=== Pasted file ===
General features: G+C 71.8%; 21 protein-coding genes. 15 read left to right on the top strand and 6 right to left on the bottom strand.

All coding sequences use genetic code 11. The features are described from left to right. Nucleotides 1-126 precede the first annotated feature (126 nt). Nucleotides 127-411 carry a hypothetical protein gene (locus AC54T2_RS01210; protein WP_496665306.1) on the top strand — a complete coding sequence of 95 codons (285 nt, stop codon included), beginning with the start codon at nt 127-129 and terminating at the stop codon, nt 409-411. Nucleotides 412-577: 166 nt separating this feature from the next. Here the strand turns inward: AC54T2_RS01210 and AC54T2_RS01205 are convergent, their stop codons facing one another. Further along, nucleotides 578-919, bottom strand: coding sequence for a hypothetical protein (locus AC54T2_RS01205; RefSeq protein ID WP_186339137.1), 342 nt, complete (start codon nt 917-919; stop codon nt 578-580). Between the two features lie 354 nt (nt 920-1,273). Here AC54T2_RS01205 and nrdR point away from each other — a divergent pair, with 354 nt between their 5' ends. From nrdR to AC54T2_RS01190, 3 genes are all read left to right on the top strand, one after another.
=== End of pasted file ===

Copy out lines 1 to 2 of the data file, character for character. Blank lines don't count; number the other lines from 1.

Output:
General features: G+C 71.8%; 21 protein-coding genes. 15 read left to right on the top strand and 6 right to left on the bottom strand.

All coding sequences use genetic code 11. The features are described from left to right. Nucleotides 1-126 precede the first annotated feature (126 nt). Nucleotides 127-411 carry a hypothetical protein gene (locus AC54T2_RS01210; protein WP_496665306.1) on the top strand — a complete coding sequence of 95 codons (285 nt, stop codon included), beginning with the start codon at nt 127-129 and terminating at the stop codon, nt 409-411. Nucleotides 412-577: 166 nt separating this feature from the next. Here the strand turns inward: AC54T2_RS01210 and AC54T2_RS01205 are convergent, their stop codons facing one another. Further along, nucleotides 578-919, bottom strand: coding sequence for a hypothetical protein (locus AC54T2_RS01205; RefSeq protein ID WP_186339137.1), 342 nt, complete (start codon nt 917-919; stop codon nt 578-580). Between the two features lie 354 nt (nt 920-1,273). Here AC54T2_RS01205 and nrdR point away from each other — a divergent pair, with 354 nt between their 5' ends. From nrdR to AC54T2_RS01190, 3 genes are all read left to right on the top strand, one after another.